The Obama Administration is forcing private companies drilling for oil and natural gas on public lands to disclose proprietary information about the chemicals used in the process. On Friday, the Department of the Interior (DOI) issued a rule first proposed in February which tightens federal regulations on hydraulic fracturing and horizontal drilling, commonly known as fracing. The rule also sets new restrictions that DOI claims will protect against ground water contamination and air pollution.
Domestic oil and gas production has surged in recent years because technological updates have made it possible to access areas long believed to be depleted. So environmental groups hail the new fracing regulations as long overdue. "[DOI] first issued rules for fracing on public lands in 1982, but they have not been updated since 1988," said Earthworks senior staff attorney Bruce Baizel in a statement following his testimony before the U.S. House Committee on Natural Resources. He maintains technological advances in the past two decades make these rules necessary to ensure public and environmental safety.
Yet the insinuation that drillers have operated relatively regulation-free in the more than 60-year history of hydro-fracing is absurd. In an address to the U.S. House of Representatives, Pennsylvania Republican Glenn Thompson defended fracing against this misconception explaining the process is governed by no less than eight federal laws, including the Clean Water Act and and the Clean Air Act. DOI also mentions in its economic analysis of the new rule the large number of state regulations holding drillers in check.
Likewise, chemicals used in the fracing process are already heavily regulated. Data from the U.S. Department of Energy reveals more than 98 percent of fracing fluid is made up of a mixture of water and sand. The remaining "typical fracture treatment will use very low concentration of between 3 and 12 additive chemicals depending on the characteristics of the water and the shale formation being fractured." The new DOI rule forces drilling companies to disclose their individual proprietary formulae for fracing fluid.
This part of the new regulation only requires disclosure after companies have completed drilling, and activists see it as a significant concession. John Podesta, chair and counselor at the Center for American Progress, lamented, "Disclosure after the fact not only jeopardizes public health but also effectively cuts the public out of discussions that affect their communities." He failed to acknowledge that companies have long been voluntarily disclosing the contents of their fracing fluids at FracFocus.org, a collaborative effort by the Groundwater Protection Council and the Interstate Oil and Gas Compact Commission to promote industry transparency. Additionally, according to DOI, "a number of states have passed legislation requiring the disclosure of fracturing fluids."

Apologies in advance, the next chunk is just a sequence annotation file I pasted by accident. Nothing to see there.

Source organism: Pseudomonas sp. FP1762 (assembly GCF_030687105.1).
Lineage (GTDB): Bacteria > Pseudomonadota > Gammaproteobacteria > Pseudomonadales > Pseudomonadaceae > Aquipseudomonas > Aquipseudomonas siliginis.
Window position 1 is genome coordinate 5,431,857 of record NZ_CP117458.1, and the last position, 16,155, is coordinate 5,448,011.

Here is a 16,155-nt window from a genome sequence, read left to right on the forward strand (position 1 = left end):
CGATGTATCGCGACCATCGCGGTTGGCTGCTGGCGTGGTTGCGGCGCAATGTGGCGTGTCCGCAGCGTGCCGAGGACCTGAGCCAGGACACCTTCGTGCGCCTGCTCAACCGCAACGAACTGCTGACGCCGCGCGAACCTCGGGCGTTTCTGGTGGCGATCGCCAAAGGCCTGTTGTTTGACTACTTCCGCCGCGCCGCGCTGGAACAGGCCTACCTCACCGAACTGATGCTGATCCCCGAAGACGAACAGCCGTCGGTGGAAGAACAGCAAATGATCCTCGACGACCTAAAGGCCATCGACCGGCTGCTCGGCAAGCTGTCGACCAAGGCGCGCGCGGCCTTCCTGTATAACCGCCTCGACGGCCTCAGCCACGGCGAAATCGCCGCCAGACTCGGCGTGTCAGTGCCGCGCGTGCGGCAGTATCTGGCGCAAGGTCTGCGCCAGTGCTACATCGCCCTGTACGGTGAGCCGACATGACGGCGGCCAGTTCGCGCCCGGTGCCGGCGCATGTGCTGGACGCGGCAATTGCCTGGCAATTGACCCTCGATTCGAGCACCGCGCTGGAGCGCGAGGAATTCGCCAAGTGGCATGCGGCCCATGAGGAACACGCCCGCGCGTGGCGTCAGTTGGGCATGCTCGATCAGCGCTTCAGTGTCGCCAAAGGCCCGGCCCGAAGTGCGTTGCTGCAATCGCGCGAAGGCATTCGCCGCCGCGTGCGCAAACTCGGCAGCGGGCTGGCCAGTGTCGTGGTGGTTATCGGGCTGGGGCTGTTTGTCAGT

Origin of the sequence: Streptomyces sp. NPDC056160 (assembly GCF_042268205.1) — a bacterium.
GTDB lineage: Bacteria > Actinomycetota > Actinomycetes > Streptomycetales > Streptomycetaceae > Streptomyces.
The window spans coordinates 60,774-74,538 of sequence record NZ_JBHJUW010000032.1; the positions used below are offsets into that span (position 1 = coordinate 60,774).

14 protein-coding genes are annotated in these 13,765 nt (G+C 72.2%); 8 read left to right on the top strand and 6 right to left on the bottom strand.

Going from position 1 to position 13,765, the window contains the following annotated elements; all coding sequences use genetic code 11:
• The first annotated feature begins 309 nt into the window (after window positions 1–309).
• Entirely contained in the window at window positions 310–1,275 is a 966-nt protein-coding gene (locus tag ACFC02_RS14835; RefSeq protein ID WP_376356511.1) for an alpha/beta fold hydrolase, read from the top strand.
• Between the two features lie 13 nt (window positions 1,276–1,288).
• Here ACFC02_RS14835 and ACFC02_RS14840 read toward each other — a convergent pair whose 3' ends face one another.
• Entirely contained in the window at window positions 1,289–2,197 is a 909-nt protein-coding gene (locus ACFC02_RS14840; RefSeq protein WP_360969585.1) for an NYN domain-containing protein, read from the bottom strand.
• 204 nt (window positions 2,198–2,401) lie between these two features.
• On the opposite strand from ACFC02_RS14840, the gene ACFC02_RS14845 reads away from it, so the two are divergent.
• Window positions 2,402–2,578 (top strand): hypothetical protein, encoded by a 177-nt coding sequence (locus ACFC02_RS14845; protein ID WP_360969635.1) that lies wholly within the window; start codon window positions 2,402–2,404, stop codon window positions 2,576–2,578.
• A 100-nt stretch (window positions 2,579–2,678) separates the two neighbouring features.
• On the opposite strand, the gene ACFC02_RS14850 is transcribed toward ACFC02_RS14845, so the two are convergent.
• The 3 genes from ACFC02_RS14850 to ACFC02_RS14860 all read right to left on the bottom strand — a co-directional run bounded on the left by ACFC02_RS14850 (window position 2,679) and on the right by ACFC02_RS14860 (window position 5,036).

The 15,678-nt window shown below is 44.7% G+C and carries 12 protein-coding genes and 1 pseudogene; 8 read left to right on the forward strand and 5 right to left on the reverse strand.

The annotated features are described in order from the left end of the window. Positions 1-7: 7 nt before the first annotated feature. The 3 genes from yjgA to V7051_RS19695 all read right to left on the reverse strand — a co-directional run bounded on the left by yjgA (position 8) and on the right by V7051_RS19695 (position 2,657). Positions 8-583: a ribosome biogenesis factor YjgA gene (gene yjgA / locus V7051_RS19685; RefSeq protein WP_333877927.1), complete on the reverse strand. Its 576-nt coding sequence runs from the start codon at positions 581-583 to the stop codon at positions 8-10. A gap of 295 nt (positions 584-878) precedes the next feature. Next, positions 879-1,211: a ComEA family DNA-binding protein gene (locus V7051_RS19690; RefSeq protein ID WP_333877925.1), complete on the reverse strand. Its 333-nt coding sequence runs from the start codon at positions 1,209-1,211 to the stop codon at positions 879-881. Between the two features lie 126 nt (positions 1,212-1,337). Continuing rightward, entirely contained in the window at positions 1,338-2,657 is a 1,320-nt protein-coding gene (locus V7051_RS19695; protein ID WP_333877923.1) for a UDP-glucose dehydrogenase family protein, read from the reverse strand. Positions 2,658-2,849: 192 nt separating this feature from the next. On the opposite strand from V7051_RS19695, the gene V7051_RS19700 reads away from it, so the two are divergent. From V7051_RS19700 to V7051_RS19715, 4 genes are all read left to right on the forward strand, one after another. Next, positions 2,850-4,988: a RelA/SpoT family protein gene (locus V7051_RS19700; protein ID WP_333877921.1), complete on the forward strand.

Environmental groups, however, criticize state regulations as too varied and inadequate and their enforcement too inconsistent. They claim minimum federal standards are necessary on public lands that belong to all U.S. citizens. A case of groundwater contamination in Pavillion, Wyoming, fueled the critical fire. In December 2011 the U.S. Environmental Protection Agency (EPA) accused the drilling company Encana Corporation of unsafe practices, drawing on itself a barrage of both public and private condemnation. According to Greenwire, "Wyoming's state oil and gas supervisor, Tom Doll, even suggested that EPA could have contaminated the deep aquifer itself when it drilled deep monitoring wells."
U.S. senators from Wyoming, Mike Enzi and John Barrasso, have come out strongly against the new EPA rule. In a press release the two Republicans defended their state as the first to adopt rules requiring full disclosure of fracing fluids and as perfectly capable of governing its own drilling practices. "The people in state government are the same people who live and work in the areas being regulated," said Enzi. "They take all the interests of the affected areas to heart because they have the same interests."
"Wyoming has led the way in providing information about hydraulic fracturing operations on private, state and federal lands," Barrasso added. "But now, Washington is rolling out more red tape that will duplicate Wyoming's regulations... slow down American oil and natural gas production and discourage investment and job creation in the west."
Erik Milito of the American Petroleum Institute agrees. "Energy production on federal lands has a histry of driving job creation and creating significant revenue for the government," Milito pointed out. "But this potential could be stifled by a federal regulatory program that duplicates existing state regulations. This could have a chilling effect on investment and jobs."
DOI's Bureau of Land Management (BLM) estimates annual costs will range from $37 million to $44 million. There is a 60-day public comment period in which BLM asks for advice to avoid duplication of existing state requirements and make the new rule "least burdensome to operators."